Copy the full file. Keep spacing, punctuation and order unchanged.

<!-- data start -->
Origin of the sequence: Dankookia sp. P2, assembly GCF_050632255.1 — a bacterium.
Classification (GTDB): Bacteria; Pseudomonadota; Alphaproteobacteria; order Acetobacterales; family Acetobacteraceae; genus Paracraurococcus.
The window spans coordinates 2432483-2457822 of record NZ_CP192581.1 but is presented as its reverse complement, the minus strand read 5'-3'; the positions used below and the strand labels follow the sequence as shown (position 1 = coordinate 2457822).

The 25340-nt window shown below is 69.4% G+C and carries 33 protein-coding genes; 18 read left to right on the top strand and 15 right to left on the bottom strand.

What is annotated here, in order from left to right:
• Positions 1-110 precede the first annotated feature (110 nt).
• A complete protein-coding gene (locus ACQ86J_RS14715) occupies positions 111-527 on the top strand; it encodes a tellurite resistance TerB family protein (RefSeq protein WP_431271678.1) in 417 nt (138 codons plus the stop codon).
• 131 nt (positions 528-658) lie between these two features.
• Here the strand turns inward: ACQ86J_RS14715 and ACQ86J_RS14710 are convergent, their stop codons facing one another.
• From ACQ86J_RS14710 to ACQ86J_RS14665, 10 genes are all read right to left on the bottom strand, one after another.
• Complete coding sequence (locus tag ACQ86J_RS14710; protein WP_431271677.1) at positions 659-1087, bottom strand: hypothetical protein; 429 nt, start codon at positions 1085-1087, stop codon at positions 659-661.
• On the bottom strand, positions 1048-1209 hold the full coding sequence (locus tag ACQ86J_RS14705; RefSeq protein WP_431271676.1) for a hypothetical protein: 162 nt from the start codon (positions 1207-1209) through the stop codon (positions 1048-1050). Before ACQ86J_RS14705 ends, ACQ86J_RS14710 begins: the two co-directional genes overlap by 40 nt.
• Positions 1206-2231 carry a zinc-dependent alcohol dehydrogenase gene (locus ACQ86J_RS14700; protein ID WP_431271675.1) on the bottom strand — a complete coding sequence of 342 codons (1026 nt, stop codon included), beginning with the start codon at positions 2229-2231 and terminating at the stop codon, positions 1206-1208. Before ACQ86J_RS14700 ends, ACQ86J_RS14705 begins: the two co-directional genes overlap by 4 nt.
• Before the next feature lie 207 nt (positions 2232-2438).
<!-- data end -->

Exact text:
Origin of the sequence: Dankookia sp. P2, assembly GCF_050632255.1 — a bacterium.
Classification (GTDB): Bacteria; Pseudomonadota; Alphaproteobacteria; order Acetobacterales; family Acetobacteraceae; genus Paracraurococcus.
The window spans coordinates 2432483-2457822 of record NZ_CP192581.1 but is presented as its reverse complement, the minus strand read 5'-3'; the positions used below and the strand labels follow the sequence as shown (position 1 = coordinate 2457822).

The 25340-nt window shown below is 69.4% G+C and carries 33 protein-coding genes; 18 read left to right on the top strand and 15 right to left on the bottom strand.

What is annotated here, in order from left to right:
• Positions 1-110 precede the first annotated feature (110 nt).
• A complete protein-coding gene (locus ACQ86J_RS14715) occupies positions 111-527 on the top strand; it encodes a tellurite resistance TerB family protein (RefSeq protein WP_431271678.1) in 417 nt (138 codons plus the stop codon).
• 131 nt (positions 528-658) lie between these two features.
• Here the strand turns inward: ACQ86J_RS14715 and ACQ86J_RS14710 are convergent, their stop codons facing one another.
• From ACQ86J_RS14710 to ACQ86J_RS14665, 10 genes are all read right to left on the bottom strand, one after another.
• Complete coding sequence (locus tag ACQ86J_RS14710; protein WP_431271677.1) at positions 659-1087, bottom strand: hypothetical protein; 429 nt, start codon at positions 1085-1087, stop codon at positions 659-661.
• On the bottom strand, positions 1048-1209 hold the full coding sequence (locus tag ACQ86J_RS14705; RefSeq protein WP_431271676.1) for a hypothetical protein: 162 nt from the start codon (positions 1207-1209) through the stop codon (positions 1048-1050). Before ACQ86J_RS14705 ends, ACQ86J_RS14710 begins: the two co-directional genes overlap by 40 nt.
• Positions 1206-2231 carry a zinc-dependent alcohol dehydrogenase gene (locus ACQ86J_RS14700; protein ID WP_431271675.1) on the bottom strand — a complete coding sequence of 342 codons (1026 nt, stop codon included), beginning with the start codon at positions 2229-2231 and terminating at the stop codon, positions 1206-1208. Before ACQ86J_RS14700 ends, ACQ86J_RS14705 begins: the two co-directional genes overlap by 4 nt.
• Before the next feature lie 207 nt (positions 2232-2438).